The FOMC minutes provided the clarity that all investors have been looking for: The Federal Reserve (Fed) will reduce its balance sheet by nearly $9 trillion by $95 billion a month, or more than $1 trillion a year.

Additionally, many Fed officials noted that “one or more 50 basis point increases in the target range may be appropriate in future meetings, particularly if inflation measures remain elevated or intensified.”

Stock and bond markets did not react well to the cruel brutality of the FOMC’s final minutes. Three major US indices fell, but value stocks lost less than growth stocks. Thus, we saw the Dow Jones pull back 0.42% towards its 50-DMA, the S&P500 drop almost 1% below its 200-DMA and the Nasdaq slip more than 2% towards important Fibonacci support. .

The US 2-10 year spread is back in the positive after slipping below zero, but the threat of a recession is real, keeping investor sentiment sour as the Fed withdraws support.

Stock and bond prices must fall if the Fed is to counter supply-side inflation with demand-side cooling.

In the FX

The U.S. Dollar remains strong and the Dollar Index is consolidating just below the 100 level. will see a slight downward correction in the greenback following the increase in Fed minutes. EURUSD shortly slipped below 1.09 as the divergence between the hawkish Fed and the indecisive and insensitive European Central Bank (ECB) plays in favor of a weaker Euro, combined with the growing popularity of the right-wing Marine Le Pen in the French electoral polls, which is also seen as a threat to European integrity.

Good news?

The good news is that China has announced that it will step up monetary stimulus to provide support to counter the negative impacts of the latest Covid restrictive measures which sent the Caixin Services PMI to a chilling 42 level in March.

And US crude prices have returned to pre-war levels. US crude oil has slipped below the critical 50-DMA support, and the negative movement appears to be longer lasting than those we have seen over the past few weeks. The loss of bullish momentum portends a deeper downside correction that could send the price down towards the $88/90 barrel area where it could meet the 100-DMA and the major 61.8% retracement during the rally from December to March. If the fall is long-lasting, we could start to see some easing of inflationary pressures, but it’s unclear how long oil’s pullback will be and how low prices could fall given the widening gap between supply and demand.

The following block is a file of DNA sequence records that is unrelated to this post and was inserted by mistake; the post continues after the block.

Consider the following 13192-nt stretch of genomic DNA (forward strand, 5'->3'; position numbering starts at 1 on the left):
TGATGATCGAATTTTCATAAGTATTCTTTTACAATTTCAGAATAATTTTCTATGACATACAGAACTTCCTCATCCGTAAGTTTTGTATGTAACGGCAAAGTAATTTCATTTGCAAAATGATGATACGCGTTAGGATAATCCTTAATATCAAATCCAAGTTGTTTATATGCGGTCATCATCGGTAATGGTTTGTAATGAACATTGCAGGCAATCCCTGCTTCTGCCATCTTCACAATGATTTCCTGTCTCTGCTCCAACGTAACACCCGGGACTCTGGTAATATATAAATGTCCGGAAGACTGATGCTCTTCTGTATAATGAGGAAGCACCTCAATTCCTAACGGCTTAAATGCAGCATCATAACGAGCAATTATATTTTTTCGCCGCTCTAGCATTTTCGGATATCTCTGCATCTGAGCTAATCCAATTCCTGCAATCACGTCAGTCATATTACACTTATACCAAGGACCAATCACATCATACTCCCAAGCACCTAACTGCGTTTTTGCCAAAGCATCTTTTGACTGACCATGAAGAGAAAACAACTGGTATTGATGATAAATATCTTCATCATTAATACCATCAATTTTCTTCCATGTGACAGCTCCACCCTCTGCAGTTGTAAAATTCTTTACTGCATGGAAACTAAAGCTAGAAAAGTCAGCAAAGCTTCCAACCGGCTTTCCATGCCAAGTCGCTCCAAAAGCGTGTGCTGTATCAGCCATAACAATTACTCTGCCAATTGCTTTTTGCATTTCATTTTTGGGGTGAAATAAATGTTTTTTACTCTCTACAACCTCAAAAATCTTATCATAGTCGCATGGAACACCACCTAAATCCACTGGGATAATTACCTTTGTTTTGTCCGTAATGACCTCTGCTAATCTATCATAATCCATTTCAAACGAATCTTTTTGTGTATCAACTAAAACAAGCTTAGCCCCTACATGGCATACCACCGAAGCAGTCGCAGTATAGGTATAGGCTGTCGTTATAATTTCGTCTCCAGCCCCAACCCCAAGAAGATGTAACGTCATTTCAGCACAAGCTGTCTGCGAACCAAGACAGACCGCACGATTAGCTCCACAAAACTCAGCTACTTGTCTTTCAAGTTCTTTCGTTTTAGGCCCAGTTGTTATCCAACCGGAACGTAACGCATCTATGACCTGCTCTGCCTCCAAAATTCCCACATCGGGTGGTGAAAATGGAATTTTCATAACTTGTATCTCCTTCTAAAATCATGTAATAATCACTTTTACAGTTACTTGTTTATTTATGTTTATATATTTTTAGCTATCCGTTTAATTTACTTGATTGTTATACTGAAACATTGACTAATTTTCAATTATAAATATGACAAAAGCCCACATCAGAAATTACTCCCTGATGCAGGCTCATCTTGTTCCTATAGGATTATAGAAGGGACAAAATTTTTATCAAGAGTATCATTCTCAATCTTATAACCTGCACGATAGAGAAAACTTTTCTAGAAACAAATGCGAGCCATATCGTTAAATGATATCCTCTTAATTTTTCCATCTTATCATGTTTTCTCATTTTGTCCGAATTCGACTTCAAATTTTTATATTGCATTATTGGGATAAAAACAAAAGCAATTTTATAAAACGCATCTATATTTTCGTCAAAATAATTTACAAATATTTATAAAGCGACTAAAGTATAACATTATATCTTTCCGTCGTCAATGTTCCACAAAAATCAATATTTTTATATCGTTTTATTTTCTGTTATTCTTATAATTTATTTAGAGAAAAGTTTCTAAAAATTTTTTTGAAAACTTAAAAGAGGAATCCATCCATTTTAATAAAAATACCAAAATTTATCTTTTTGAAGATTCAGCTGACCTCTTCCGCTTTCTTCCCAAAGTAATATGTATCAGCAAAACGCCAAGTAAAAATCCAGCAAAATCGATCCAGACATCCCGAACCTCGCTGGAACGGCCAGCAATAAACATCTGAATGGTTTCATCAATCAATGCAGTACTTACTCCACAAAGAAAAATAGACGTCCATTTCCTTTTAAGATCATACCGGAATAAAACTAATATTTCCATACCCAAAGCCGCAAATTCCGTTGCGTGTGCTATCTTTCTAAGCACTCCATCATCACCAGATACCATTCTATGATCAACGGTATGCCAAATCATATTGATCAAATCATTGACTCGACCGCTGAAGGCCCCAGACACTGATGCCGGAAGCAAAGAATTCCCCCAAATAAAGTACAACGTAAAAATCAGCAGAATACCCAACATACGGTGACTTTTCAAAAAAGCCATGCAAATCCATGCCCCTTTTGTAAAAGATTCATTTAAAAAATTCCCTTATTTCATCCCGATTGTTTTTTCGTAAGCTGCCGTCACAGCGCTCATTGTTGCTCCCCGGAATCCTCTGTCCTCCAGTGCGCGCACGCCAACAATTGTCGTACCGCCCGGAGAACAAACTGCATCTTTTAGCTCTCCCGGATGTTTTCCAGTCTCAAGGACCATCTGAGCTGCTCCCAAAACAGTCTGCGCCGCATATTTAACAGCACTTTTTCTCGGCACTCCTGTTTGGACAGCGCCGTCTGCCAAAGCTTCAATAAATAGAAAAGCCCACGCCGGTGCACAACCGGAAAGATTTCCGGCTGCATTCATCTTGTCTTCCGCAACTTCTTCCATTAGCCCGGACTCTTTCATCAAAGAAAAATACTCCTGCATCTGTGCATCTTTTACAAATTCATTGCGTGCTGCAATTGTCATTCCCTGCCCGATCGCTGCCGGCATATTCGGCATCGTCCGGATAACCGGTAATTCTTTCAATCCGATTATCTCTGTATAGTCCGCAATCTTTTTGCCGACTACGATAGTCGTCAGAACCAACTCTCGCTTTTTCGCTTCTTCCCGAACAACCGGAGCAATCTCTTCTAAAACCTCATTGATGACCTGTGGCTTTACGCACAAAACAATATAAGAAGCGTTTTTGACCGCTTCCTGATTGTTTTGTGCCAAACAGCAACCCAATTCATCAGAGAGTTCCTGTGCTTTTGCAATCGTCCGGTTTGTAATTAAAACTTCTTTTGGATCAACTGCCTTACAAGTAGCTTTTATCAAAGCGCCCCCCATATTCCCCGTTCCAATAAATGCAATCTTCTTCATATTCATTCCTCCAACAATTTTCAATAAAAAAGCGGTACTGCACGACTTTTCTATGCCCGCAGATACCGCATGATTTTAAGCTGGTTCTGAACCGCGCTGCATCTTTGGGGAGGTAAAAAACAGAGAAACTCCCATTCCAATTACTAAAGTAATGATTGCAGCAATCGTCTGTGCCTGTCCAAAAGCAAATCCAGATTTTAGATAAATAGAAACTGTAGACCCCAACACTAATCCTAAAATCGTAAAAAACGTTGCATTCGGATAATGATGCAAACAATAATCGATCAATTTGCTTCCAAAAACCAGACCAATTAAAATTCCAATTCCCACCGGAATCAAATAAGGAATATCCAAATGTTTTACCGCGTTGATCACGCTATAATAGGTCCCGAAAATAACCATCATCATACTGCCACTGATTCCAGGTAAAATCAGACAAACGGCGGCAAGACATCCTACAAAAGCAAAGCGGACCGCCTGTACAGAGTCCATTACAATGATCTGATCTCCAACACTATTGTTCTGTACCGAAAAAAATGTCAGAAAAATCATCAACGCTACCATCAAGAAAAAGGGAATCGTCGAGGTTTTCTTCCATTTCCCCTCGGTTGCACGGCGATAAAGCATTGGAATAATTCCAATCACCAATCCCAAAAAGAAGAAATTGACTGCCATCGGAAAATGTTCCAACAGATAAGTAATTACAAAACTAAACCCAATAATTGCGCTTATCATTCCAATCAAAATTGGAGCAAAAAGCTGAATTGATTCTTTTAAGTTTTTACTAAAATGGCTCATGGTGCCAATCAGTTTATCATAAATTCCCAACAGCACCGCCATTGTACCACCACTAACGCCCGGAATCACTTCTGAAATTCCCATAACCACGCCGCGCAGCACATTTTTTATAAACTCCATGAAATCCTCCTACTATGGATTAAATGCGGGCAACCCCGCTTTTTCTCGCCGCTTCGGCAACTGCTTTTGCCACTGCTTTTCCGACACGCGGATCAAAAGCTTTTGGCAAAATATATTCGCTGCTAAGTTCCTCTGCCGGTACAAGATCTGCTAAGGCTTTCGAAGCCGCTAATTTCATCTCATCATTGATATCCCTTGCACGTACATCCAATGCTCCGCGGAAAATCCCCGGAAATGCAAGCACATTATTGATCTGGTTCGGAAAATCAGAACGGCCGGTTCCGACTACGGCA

Anyway, it is better to see the price of the barrel below the $100 mark, then above!

Ruble back to pre-war levels

One of the main drivers of the decline in oil prices is European reluctance to ban Russian oil. The West, however, is sticking to new measures to pressure Putin to end the war in Ukraine, he sanctions his daughters, Lavrov’s family, Russian banks. The UK froze Sberbank’s assets as the US imposed full freezing sanctions on Sberbank and Alfa Bank. More importantly, the United States does not allow Russia to process payments in US dollars, which forced the country to pay its $650 million in interest in rubles instead. But contractually they are not allowed to pay in rubles, so the bonds could actually default. We are now within the 30 day grace period.

But interestingly, the Russian ruble is doing well. USD-RUB has fallen to pre-war levels as generous oil and gas revenues keep the currency well valued despite sanctions. European Council President Michel Charles told the European Parliament yesterday that “measures on oil and even gas will be needed sooner or later”. In market parlance, this means that risks to oil prices remain tilted to the upside.

Gold, on the other hand, remains little changed near $1920 an ounce. Rising yields hint that the medium-term direction should be south, and we may see the price per ounce drop sustainably into the $1800/1820 zone, which includes the 200-DMA. What’s keeping gold prices buoyant at the moment is the fact that Russia is one of the largest gold producers and demand for safe-haven remains tight as geopolitical tensions remain relatively high. .

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